# Math quiz

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#### rklapp

##### NAR# 109557
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If referring to the pixelated version of the shape, then 2. If the symbolic version, then none because it will never be a right angle at the infinitesimal scale.

Now...

PEMDAS vs BODMAS

#### Cape Byron

##### The BAR formerly known as Skippy-2
TRF Supporter
Mum...! Nice people are hurting my brain!

Ummm... 9?

#### Sooner Boomer

##### Well-Known Member

Why? PEDMAS

Step 1: Parentheses

Step 2: Exponents

Step 3: Multiply

Step 4: Divide

Step 6: Subtract

So the order would be:
(1+2)=3
2x3=6
6 / 6 =1

#### dhbarr

##### Amateur Professional
THERE IS AS YET INSUFFICIENT DATA FOR A MEANINGFUL ANSWER

#### jsdemar

##### Well-Known Member
If referring to the pixelated version of the shape, then 2. If the symbolic version, then none because it will never be a right angle at the infinitesimal scale.

Now...

View attachment 452433
PEMDAS vs BODMAS
9.

#### Funkworks

##### Well-Known Member
I was taught not to use the ÷ sign because of that kind of confusion. When you write the following instead, there is no ambiguity:
$x=\frac{6}{2(1+2)}$
or
$y=(\frac{6}{2})(1+2)$
I've never seen the ÷ sign in a scientific or engineering textbook or professional paper.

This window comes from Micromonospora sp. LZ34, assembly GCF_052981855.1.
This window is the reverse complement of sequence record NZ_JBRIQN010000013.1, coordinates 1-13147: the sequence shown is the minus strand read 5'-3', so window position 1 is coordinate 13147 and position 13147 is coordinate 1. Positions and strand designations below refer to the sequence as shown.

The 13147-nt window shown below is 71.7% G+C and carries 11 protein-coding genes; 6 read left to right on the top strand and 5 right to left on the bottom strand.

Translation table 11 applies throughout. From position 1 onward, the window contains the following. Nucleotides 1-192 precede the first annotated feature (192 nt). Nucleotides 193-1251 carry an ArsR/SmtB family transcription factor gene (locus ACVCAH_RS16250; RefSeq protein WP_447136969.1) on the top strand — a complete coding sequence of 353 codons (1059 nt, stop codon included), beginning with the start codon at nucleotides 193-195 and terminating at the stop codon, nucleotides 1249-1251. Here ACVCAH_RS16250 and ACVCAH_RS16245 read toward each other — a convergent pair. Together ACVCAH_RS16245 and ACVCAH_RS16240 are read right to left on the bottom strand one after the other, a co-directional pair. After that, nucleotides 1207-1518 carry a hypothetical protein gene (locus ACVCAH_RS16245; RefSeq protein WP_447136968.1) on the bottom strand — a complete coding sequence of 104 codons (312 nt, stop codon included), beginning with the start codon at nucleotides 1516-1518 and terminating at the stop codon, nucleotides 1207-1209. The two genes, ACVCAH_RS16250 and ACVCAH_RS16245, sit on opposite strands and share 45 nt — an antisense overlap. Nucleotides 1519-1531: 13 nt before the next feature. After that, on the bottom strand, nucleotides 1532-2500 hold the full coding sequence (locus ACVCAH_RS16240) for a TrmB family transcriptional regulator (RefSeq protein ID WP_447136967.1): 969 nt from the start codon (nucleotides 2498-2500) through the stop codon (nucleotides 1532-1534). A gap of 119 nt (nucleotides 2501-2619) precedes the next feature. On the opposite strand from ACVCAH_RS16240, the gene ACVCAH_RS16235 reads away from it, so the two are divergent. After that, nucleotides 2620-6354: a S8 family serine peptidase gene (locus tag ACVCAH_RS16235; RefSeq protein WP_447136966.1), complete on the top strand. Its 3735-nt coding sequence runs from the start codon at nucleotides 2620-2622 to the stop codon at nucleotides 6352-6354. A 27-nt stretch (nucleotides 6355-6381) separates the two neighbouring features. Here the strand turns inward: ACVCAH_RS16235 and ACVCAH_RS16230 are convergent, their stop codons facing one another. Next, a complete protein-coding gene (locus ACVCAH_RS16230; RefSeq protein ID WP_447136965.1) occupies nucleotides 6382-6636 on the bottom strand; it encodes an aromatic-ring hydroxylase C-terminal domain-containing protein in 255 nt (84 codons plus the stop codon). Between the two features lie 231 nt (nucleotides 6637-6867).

As for the half circle question, I would agree, but I suspect a mathematician having gone through non-Euclidean geometry would also have interesting answer. There might be a way to express an answer using limits but I haven't quite nailed it.

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#### wonderboy

##### Active Member
Step 1: Parentheses

Step 2: Exponents

Step 3: Multiply

Step 4: Divide

Step 6: Subtract
I was taught that multiplication and division (Step 3 & 4) were of equal "priority" so when faced with both, work left to right. Same with addition and subtraction (Step 5 & 6).

So given that, I break down first step as: 6 / 2 * 3, and then work left to right: 3 * 3 = 9 .

I also agree that I hate equations written in somewhat ambiguous form. When in doubt, I usually over constrain with parentheses.

#### David Schwantz

##### Well-Known Member
TRF Supporter
Because I can see them

#### jsdemar

##### Well-Known Member
As for the half circle question, I would agree, but I suspect a mathematician having gone through non-Euclidean geometry would also have interesting answer. There might be a way to express an answer using limits but I haven't quite nailed it.
I would begin the proof with some definitions: a tangent line intersects a curve at a single point; a line must have at least two points; a right angle is the intersection of two lines with angle exactly 1/4 a revolution; the bisector of a circle intersects only two points on a circle. Working from there, the figure cannot have any right angles because the "corner" is a single point. The tangent line at the intersection will have a right angle, but it only shares a single point with the shape in the figure.

##### Well-Known Member
TRF Supporter
Just bisect the half circle and you have two right angles.

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#### BABAR

##### Builds Rockets for NASA
TRF Supporter
If referring to the pixelated version of the shape, then 2. If the symbolic version, then none because it will never be a right angle at the infinitesimal scale.

Now...

View attachment 452433
PEMDAS vs BODMAS
Poorly written equation for precisely the reason that causes the confusion.